Saddam Hussein's Terror Links
Over the past five years, the left has made much of the fact that there seem to be no ties linking Saddam Hussein to terrorist organizations, and no evidence that Saddam possessed weapons of mass destruction. They used these facts as evidence that the whole Iraq enterprise was part of an elaborate scheme of George Bush to subjugate the Middle East and seize the rich oil fields of Iraq. Whenever the topic turns to Iraq, liberals use this information as a reason that we should never have gone there. Without these two key points, the liberal case collapses.
One portion of this accusation is partly true. Saddam Hussein was probably not a significant threat to develop weapons of mass destruction. Saddam probably could have built his weapons program up had he wanted to. There is really no compelling evidence, however, that suggests that he had any immediate intention of doing so. Most weapons experts believe that Saddam wanted to get U.N. sanctions lifted, and then get back into the WMD business.
Had we lifted the sanctions, Saddam probably would have been a threat. He had about two tons of enriched uranium that could have been used for a nuclear bomb, and his dormant WMD program possessed the knowledge necessary to rebuild his nuclear program.
This seems to imply that both Bush and his critics were both partly right. On the one hand, Bush was right to be suspicious of Saddam. One the other hand, the left was correct to believe that Saddam Hussein did not have the capacity to build any significant weapons of mass destruction. Although Bush was right on some things, I think it accurate to say that those who were against the war were right on this issue.
However, Bush was unquestionably right to accuse Hussein of ties to terrorism. A recent Pentagon review of captured Iraqi documents proves this. From Eli Lake’s New York Sun article:
The Iraqi Intelligence Service in a 1993 memo to Saddam agreed on a plan to train commandos from Egyptian Islamic Jihad, the group that assassinated Anwar Sadat and was founded by Al Qaeda's second-in-command, Ayman al-Zawahiri. In the same year, Saddam ordered his intelligence service to "form a group to start hunting Americans present on Arab soil; especially Somalia." At the time, Al Qaeda was working with warlords against American forces there.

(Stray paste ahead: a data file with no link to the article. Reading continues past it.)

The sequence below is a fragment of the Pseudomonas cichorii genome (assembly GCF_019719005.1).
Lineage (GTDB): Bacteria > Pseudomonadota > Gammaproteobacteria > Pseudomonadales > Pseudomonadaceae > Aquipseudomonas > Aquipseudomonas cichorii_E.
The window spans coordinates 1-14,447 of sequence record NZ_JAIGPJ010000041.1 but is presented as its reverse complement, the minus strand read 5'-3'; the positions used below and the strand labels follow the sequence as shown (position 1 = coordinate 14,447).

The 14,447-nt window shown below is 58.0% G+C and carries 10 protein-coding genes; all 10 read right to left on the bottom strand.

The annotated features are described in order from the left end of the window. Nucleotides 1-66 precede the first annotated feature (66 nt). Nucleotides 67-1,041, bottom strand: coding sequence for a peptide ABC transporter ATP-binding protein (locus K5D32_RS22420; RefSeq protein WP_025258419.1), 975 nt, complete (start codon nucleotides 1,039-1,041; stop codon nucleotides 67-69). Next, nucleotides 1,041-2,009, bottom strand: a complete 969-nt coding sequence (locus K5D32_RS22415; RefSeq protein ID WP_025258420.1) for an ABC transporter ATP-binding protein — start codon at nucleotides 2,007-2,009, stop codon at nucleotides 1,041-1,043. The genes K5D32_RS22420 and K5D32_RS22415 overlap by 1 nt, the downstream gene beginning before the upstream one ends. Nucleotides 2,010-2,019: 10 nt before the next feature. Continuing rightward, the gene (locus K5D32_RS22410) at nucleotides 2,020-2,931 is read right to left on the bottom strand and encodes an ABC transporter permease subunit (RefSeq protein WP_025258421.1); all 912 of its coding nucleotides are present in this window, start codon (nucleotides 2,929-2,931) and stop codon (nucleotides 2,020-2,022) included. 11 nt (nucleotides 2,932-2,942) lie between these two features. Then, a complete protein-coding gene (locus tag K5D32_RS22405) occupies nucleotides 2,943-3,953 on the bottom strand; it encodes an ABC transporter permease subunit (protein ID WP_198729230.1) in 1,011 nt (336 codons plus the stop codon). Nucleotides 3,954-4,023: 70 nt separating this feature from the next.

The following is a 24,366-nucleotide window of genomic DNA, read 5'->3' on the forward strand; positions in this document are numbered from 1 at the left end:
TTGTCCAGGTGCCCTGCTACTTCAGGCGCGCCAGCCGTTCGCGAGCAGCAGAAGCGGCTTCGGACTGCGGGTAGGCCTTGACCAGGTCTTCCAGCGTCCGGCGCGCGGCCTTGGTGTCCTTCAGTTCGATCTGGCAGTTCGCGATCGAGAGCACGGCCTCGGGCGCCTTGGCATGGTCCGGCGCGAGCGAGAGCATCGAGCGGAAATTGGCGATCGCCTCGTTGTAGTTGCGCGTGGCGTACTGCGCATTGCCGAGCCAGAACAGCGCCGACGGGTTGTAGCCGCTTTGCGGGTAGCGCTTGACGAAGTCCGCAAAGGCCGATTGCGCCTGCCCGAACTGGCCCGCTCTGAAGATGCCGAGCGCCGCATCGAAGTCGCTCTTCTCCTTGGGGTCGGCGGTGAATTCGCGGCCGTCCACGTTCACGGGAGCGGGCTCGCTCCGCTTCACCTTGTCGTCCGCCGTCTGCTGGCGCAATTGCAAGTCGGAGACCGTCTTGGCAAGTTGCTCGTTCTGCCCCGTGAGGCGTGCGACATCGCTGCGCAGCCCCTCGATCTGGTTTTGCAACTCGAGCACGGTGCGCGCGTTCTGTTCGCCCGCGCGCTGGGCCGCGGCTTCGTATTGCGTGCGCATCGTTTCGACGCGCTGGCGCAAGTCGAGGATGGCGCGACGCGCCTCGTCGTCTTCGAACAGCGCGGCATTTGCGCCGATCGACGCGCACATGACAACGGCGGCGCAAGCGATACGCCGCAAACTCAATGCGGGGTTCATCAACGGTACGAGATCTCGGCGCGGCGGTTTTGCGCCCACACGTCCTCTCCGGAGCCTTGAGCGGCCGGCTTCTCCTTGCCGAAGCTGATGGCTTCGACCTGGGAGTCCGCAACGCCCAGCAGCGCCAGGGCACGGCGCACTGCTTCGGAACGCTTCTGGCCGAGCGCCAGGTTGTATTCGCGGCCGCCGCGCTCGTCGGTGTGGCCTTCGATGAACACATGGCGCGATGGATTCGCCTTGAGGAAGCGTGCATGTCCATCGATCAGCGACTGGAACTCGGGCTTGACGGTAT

• Saddam's intelligence services maintained extensive support networks for a wide range of Palestinian Arab terrorist organizations, including but not limited to Hamas.
Among the other Palestinian groups Saddam supported at the time was Force 17, the private army loyal to Yasser Arafat.
• Beginning in 1999, Iraq's intelligence service began providing "financial and moral support" for a small radical Islamist Kurdish sect the report does not name. A Kurdish Islamist group called Ansar al Islam in 2002 would try to assassinate the regional prime minister in the eastern Kurdish region, Barham Salih.
• In 2001, Saddam's intelligence service drafted a manual titled "Lessons in Secret Organization and Jihad Work—How to Organize and Overthrow the Saudi Royal Family." In the same year, his intelligence service submitted names of 10 volunteer "martyrs" for operations inside the Kingdom.
• In 2000, Iraq sent a suicide bomber through Northern Iraq who intended to travel to London to assassinate Ahmad Chalabi, at the time an Iraqi opposition leader who would later go on to be an Iraqi deputy prime minister. The mission was aborted after the bomber could not obtain a visa to enter the United Kingdom…
The report concludes that Saddam until the final months of his regime was willing to attack America. Its conclusion asks "Is there anything in the captured archives to indicate that Saddam had the will to use his terrorist capabilities directly against the
United States?" It goes on, "Judging from Saddam's statements before the 1991 Gulf War with the United States, the answer is yes." As for after the Gulf War, the report states, "The rise of Islamist fundamentalism in the region gave Saddam the opportunity to make terrorism, one of the few tools remaining in Saddam's 'coercion' tool box." It goes on, "Evidence that was uncovered and analyzed attests to the existence of a terrorist capability and a willingness to use it until the day Saddam was forced to flee Baghdad by Coalition forces." The report does note that it is unclear whether Saddam would have authorized terrorism against American targets in the final months of his regime before Operation Iraqi Freedom five years ago. "The answer to the question of Saddam's will in the final months in power remains elusive," it says.
Now, this report does not necessarily justify the Iraq invasion. Saddam’s connections with terrorism were probably not as extensive as those of Iran or Syria. Furthermore, Iraq really didn’t have an active WMD program, which Iran has. This report does not prove Bush was right about Iraq.
Its does prove two things. One, that Bush did not lie about Saddam’s connections with terrorism. By taking out Saddam, we almost certainly prevented at least some, and perhaps many, terrorist attacks.
But perhaps more importantly, it means that those Democrats who voted for the war cannot say that they were entirely misled by bad intelligence. The WMD evidence is admittedly lacking, but the evidence linking Saddam to terror is not. Hillary Clinton and the rest of the pro-war Democrats knew what they were getting into. They cannot excuse their war votes (as Hillary has) by claiming that the intelligence was flawed. They are accountable.